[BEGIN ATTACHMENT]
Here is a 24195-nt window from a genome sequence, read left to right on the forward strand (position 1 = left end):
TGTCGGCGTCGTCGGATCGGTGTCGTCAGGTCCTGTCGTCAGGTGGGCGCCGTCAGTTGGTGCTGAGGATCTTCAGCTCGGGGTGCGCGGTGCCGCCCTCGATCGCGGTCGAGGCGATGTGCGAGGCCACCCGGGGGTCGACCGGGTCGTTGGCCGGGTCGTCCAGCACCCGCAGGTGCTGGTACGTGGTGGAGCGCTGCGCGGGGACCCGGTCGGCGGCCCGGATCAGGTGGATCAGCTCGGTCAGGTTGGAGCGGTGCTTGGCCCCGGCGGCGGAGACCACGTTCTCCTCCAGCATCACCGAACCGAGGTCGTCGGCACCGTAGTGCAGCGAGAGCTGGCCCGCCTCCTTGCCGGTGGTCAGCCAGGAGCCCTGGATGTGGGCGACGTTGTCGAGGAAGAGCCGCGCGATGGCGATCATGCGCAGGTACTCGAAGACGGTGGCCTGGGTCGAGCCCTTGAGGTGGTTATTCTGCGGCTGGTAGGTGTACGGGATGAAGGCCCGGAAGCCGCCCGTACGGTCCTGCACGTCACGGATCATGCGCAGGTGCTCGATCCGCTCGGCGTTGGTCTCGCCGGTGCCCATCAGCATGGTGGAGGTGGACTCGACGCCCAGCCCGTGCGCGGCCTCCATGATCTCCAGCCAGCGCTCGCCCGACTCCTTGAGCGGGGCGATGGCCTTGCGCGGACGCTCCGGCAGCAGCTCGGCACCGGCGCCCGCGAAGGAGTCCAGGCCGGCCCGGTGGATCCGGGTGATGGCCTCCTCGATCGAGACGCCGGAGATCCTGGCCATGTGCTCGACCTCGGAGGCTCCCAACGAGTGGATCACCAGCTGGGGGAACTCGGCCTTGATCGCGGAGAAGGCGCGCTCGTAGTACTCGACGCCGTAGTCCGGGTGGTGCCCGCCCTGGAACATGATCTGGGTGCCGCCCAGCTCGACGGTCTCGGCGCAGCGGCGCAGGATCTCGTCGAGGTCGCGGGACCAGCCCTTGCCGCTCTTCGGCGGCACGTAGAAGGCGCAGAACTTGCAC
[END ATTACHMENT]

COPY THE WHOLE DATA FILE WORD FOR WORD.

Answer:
Here is a 24195-nt window from a genome sequence, read left to right on the forward strand (position 1 = left end):
TGTCGGCGTCGTCGGATCGGTGTCGTCAGGTCCTGTCGTCAGGTGGGCGCCGTCAGTTGGTGCTGAGGATCTTCAGCTCGGGGTGCGCGGTGCCGCCCTCGATCGCGGTCGAGGCGATGTGCGAGGCCACCCGGGGGTCGACCGGGTCGTTGGCCGGGTCGTCCAGCACCCGCAGGTGCTGGTACGTGGTGGAGCGCTGCGCGGGGACCCGGTCGGCGGCCCGGATCAGGTGGATCAGCTCGGTCAGGTTGGAGCGGTGCTTGGCCCCGGCGGCGGAGACCACGTTCTCCTCCAGCATCACCGAACCGAGGTCGTCGGCACCGTAGTGCAGCGAGAGCTGGCCCGCCTCCTTGCCGGTGGTCAGCCAGGAGCCCTGGATGTGGGCGACGTTGTCGAGGAAGAGCCGCGCGATGGCGATCATGCGCAGGTACTCGAAGACGGTGGCCTGGGTCGAGCCCTTGAGGTGGTTATTCTGCGGCTGGTAGGTGTACGGGATGAAGGCCCGGAAGCCGCCCGTACGGTCCTGCACGTCACGGATCATGCGCAGGTGCTCGATCCGCTCGGCGTTGGTCTCGCCGGTGCCCATCAGCATGGTGGAGGTGGACTCGACGCCCAGCCCGTGCGCGGCCTCCATGATCTCCAGCCAGCGCTCGCCCGACTCCTTGAGCGGGGCGATGGCCTTGCGCGGACGCTCCGGCAGCAGCTCGGCACCGGCGCCCGCGAAGGAGTCCAGGCCGGCCCGGTGGATCCGGGTGATGGCCTCCTCGATCGAGACGCCGGAGATCCTGGCCATGTGCTCGACCTCGGAGGCTCCCAACGAGTGGATCACCAGCTGGGGGAACTCGGCCTTGATCGCGGAGAAGGCGCGCTCGTAGTACTCGACGCCGTAGTCCGGGTGGTGCCCGCCCTGGAACATGATCTGGGTGCCGCCCAGCTCGACGGTCTCGGCGCAGCGGCGCAGGATCTCGTCGAGGTCGCGGGACCAGCCCTTGCCGCTCTTCGGCGGCACGTAGAAGGCGCAGAACTTGCAC